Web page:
LADY HUNSTANTON.  It would do him a great deal of good, dear.  Most women
in London, nowadays, seem to furnish their rooms with nothing but
orchids, foreigners, and French novels.  But here we have the room of a
sweet saint.  Fresh natural flowers, books that don’t shock one, pictures
that one can look at without blushing.

MRS. ALLONBY.  But I like blushing.

LADY HUNSTANTON.  Well, there _is_ a good deal to be said for blushing,
if one can do it at the proper moment.  Poor dear Hunstanton used to tell
me I didn’t blush nearly often enough.  But then he was so very
particular.  He wouldn’t let me know any of his men friends, except those
who were over seventy, like poor Lord Ashton: who afterwards, by the way,
was brought into the Divorce Court.  A most unfortunate case.

MRS. ALLONBY.  I delight in men over seventy.  They always offer one the
devotion of a lifetime.  I think seventy an ideal age for a man.

LADY HUNSTANTON.  She is quite incorrigible, Gerald, isn’t she?
By-the-by, Gerald, I hope your dear mother will come and see me more
often now.  You and Lord Illingworth start almost immediately, don’t you?

GERALD.  I have given up my intention of being Lord Illingworth’s
secretary.

LADY HUNSTANTON.  Surely not, Gerald!  It would be most unwise of you.
What reason can you have?

GERALD.  I don’t think I should be suitable for the post.

MRS. ALLONBY.  I wish Lord Illingworth would ask me to be his secretary.
But he says I am not serious enough.

LADY HUNSTANTON.  My dear, you really mustn’t talk like that in this
house.  Mrs. Arbuthnot doesn’t know anything about the wicked society in
which we all live.  She won’t go into it.  She is far too good.  I
consider it was a great honour her coming to me last night.  It gave
quite an atmosphere of respectability to the party.

MRS. ALLONBY.  Ah, that must have been what you thought was thunder in
the air.

LADY HUNSTANTON.  My dear, how can you say that?  There is no resemblance
between the two things at all.  But really, Gerald, what do you mean by
not being suitable?

GERALD.  Lord Illingworth’s views of life and mine are too different.

LADY HUNSTANTON.  But, my dear Gerald, at your age you shouldn’t have any
views of life.  They are quite out of place.  You must be guided by
others in this matter.  Lord Illingworth has made you the most flattering
offer, and travelling with him you would see the world—as much of it, at
least, as one should look at—under the best auspices possible, and stay
with all the right people, which is so important at this solemn moment in
your career.

GERALD.  I don’t want to see the world: I’ve seen enough of it.

MRS. ALLONBY.  I hope you don’t think you have exhausted life, Mr.
Arbuthnot.  When a man says that, one knows that life has exhausted him.

GERALD.  I don’t wish to leave my mother.

LADY HUNSTANTON.  Now, Gerald, that is pure laziness on your part.  Not
leave your mother!  If I were your mother I would insist on your going.

[_Enter_ ALICE L.C.]

ALICE.  Mrs. Arbuthnot’s compliments, my lady, but she has a bad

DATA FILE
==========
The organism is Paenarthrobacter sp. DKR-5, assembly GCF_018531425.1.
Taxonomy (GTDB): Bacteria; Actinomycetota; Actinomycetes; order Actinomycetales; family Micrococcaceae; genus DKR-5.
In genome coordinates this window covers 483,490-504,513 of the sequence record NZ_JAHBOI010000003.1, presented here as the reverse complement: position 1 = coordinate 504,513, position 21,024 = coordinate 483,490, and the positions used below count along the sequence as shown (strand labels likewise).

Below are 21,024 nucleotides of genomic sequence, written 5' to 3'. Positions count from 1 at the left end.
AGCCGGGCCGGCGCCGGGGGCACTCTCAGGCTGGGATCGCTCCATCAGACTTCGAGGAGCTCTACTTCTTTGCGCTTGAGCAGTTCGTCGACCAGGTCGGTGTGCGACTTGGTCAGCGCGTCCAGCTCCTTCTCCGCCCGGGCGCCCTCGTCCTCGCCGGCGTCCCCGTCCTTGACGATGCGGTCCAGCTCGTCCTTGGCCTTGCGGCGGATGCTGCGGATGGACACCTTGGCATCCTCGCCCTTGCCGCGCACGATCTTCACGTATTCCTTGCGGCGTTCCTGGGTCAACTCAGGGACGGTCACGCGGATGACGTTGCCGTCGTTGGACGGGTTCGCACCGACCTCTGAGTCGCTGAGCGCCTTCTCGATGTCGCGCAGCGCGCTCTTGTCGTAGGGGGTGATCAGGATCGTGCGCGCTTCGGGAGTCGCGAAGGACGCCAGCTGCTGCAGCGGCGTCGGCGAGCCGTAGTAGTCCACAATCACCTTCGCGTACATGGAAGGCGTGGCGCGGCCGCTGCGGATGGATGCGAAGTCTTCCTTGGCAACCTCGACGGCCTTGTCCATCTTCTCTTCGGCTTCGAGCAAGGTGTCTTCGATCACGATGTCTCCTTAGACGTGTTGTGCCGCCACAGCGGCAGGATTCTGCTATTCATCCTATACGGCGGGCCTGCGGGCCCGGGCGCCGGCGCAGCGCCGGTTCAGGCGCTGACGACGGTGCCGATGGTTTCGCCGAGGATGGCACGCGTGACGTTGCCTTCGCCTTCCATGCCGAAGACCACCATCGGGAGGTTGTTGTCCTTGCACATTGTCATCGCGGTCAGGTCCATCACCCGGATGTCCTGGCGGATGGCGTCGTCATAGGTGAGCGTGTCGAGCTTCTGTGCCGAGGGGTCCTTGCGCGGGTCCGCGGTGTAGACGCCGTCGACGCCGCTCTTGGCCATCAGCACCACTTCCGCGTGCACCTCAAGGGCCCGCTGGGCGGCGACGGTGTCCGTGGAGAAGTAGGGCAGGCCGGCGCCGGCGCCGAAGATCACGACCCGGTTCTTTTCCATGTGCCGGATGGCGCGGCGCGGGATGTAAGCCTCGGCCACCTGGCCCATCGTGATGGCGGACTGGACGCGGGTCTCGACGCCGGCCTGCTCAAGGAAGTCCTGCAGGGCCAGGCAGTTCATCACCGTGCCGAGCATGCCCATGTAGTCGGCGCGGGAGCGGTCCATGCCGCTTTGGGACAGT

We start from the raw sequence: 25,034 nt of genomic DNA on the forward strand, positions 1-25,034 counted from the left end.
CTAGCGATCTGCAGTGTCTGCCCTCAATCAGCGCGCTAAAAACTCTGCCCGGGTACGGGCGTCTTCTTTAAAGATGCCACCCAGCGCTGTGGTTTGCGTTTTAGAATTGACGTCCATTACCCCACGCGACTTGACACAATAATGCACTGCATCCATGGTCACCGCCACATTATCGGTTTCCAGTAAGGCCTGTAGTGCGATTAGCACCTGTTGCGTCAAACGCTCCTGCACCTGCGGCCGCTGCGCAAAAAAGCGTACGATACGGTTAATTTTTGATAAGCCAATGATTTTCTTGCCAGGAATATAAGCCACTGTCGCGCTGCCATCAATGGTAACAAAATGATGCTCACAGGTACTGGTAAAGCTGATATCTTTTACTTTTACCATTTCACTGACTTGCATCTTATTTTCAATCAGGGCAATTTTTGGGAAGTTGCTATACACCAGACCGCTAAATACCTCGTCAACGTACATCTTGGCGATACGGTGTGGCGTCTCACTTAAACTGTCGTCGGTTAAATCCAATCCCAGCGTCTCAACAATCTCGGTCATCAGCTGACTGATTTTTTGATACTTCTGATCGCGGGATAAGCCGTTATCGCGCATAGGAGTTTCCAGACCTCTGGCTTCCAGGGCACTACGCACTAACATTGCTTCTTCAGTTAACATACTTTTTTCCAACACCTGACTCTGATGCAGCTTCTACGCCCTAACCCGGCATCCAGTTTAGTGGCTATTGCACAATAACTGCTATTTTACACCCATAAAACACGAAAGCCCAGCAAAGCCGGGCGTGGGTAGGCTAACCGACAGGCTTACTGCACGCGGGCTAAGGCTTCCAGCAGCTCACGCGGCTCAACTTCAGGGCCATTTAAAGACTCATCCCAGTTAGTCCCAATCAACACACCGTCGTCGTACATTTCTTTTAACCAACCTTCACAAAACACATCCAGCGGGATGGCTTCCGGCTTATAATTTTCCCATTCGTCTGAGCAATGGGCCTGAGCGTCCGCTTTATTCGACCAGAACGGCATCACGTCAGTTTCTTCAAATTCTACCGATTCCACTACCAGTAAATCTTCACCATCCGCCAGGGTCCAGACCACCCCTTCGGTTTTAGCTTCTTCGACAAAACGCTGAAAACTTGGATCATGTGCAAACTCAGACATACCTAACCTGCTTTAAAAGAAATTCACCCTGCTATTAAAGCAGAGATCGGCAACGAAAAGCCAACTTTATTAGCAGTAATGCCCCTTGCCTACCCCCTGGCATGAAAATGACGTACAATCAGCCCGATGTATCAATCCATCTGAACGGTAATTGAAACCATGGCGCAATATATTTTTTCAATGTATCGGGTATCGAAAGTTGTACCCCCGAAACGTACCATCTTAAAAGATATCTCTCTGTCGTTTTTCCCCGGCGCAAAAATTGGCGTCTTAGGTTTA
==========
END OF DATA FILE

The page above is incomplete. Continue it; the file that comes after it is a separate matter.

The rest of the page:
headache, and cannot see any one this morning.  [_Exit_ R.C.]

LADY HUNSTANTON.  [_Rising_.]  A bad headache!  I am so sorry!  Perhaps
you’ll bring her up to Hunstanton this afternoon, if she is better,
Gerald.

GERALD.  I am afraid not this afternoon, Lady Hunstanton.

LADY HUNSTANTON.  Well, to-morrow, then.  Ah, if you had a father,
Gerald, he wouldn’t let you waste your life here.  He would send you off
with Lord Illingworth at once.  But mothers are so weak.  They give up to
their sons in everything.  We are all heart, all heart.  Come, dear, I
must call at the rectory and inquire for Mrs. Daubeny, who, I am afraid,
is far from well.  It is wonderful how the Archdeacon bears up, quite
wonderful.  He is the most sympathetic of husbands.  Quite a model.
Good-bye, Gerald, give my fondest love to your mother.

MRS. ALLONBY.  Good-bye, Mr. Arbuthnot.

GERALD.  Good-bye.

[_Exit_ LADY HUNSTANTON _and_ MRS. ALLONBY.  GERALD _sits down and reads
over his letter_.]

GERALD.  What name can I sign?  I, who have no right to any name.
[_Signs name_, _puts letter into envelope_, _addresses it_, _and is about
to seal it_, _when door_ L.C. _opens and_ MRS. ARBUTHNOT _enters_.
GERALD _lays down sealing-wax_.  _Mother and son look at each other_.]

LADY HUNSTANTON.  [_Through French window at the back_.]  Good-bye again,
Gerald.  We are taking the short cut across your pretty garden.  Now,
remember my advice to you—start at once with Lord Illingworth.

MRS. ALLONBY.  _Au revoir_, Mr. Arbuthnot.  Mind you bring me back
something nice from your travels—not an Indian shawl—on no account an
Indian shawl.

[_Exeunt_.]

GERALD.  Mother, I have just written to him.

MRS. ARBUTHNOT.  To whom?

GERALD.  To my father.  I have written to tell him to come here at four
o’clock this afternoon.

MRS. ARBUTHNOT.  He shall not come here.  He shall not cross the
threshold of my house.

GERALD.  He must come.

MRS. ARBUTHNOT.  Gerald, if you are going away with Lord Illingworth, go
at once.  Go before it kills me: but don’t ask me to meet him.

GERALD.  Mother, you don’t understand.  Nothing in the world would induce
me to go away with Lord Illingworth, or to leave you.  Surely you know me
well enough for that.  No: I have written to him to say—

MRS. ARBUTHNOT.  What can you have to say to him?

GERALD.  Can’t you guess, mother, what I have written in this letter?

MRS. ARBUTHNOT.  No.

GERALD.  Mother, surely you can.  Think, think what must be done, now, at
once, within the next few days.

MRS. ARBUTHNOT.  There is nothing to be done.

GERALD.  I have written to Lord Illingworth to tell him that he must